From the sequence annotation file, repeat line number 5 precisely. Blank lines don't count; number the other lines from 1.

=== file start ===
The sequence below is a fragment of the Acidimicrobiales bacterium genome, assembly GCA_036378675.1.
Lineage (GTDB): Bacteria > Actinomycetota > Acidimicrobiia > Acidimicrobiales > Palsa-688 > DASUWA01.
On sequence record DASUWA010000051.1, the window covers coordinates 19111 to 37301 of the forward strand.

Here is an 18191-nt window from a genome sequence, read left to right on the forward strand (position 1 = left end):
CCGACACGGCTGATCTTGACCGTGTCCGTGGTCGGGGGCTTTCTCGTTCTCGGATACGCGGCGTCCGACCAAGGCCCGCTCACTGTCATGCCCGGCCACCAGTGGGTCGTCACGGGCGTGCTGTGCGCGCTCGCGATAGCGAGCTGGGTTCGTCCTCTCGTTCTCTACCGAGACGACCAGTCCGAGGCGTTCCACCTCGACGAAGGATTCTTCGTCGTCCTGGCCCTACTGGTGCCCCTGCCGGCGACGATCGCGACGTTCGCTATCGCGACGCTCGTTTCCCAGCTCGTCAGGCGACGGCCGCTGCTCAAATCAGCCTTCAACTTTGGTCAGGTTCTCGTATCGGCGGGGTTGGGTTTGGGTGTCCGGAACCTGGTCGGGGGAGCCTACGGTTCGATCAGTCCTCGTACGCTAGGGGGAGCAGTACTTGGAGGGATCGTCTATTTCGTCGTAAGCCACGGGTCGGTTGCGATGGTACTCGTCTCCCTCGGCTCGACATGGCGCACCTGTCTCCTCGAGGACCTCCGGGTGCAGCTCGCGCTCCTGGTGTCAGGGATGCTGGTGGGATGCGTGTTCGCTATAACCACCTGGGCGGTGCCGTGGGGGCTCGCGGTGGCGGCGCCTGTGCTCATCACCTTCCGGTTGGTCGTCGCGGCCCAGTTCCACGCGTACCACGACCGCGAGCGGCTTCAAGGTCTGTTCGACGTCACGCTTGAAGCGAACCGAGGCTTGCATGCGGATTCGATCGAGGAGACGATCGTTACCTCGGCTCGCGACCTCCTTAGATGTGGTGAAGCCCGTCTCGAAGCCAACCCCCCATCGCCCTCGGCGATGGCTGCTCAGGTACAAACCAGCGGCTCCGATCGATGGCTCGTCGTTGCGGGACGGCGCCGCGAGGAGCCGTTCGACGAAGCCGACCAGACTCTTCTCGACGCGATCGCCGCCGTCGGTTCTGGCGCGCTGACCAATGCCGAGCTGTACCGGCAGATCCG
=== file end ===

CCGACACGGCTGATCTTGACCGTGTCCGTGGTCGGGGGCTTTCTCGTTCTCGGATACGCGGCGTCCGACCAAGGCCCGCTCACTGTCATGCCCGGCCACCAGTGGGTCGTCACGGGCGTGCTGTGCGCGCTCGCGATAGCGAGCTGGGTTCGTCCTCTCGTTCTCTACCGAGACGACCAGTCCGAGGCGTTCCACCTCGACGAAGGATTCTTCGTCGTCCTGGCCCTACTGGTGCCCCTGCCGGCGACGATCGCGACGTTCGCTATCGCGACGCTCGTTTCCCAGCTCGTCAGGCGACGGCCGCTGCTCAAATCAGCCTTCAACTTTGGTCAGGTTCTCGTATCGGCGGGGTTGGGTTTGGGTGTCCGGAACCTGGTCGGGGGAGCCTACGGTTCGATCAGTCCTCGTACGCTAGGGGGAGCAGTACTTGGAGGGATCGTCTATTTCGTCGTAAGCCACGGGTCGGTTGCGATGGTACTCGTCTCCCTCGGCTCGACATGGCGCACCTGTCTCCTCGAGGACCTCCGGGTGCAGCTCGCGCTCCTGGTGTCAGGGATGCTGGTGGGATGCGTGTTCGCTATAACCACCTGGGCGGTGCCGTGGGGGCTCGCGGTGGCGGCGCCTGTGCTCATCACCTTCCGGTTGGTCGTCGCGGCCCAGTTCCACGCGTACCACGACCGCGAGCGGCTTCAAGGTCTGTTCGACGTCACGCTTGAAGCGAACCGAGGCTTGCATGCGGATTCGATCGAGGAGACGATCGTTACCTCGGCTCGCGACCTCCTTAGATGTGGTGAAGCCCGTCTCGAAGCCAACCCCCCATCGCCCTCGGCGATGGCTGCTCAGGTACAAACCAGCGGCTCCGATCGATGGCTCGTCGTTGCGGGACGGCGCCGCGAGGAGCCGTTCGACGAAGCCGACCAGACTCTTCTCGACGCGATCGCCGCCGTCGGTTCTGGCGCGCTGACCAATGCCGAGCTGTACCGGCAGATCCG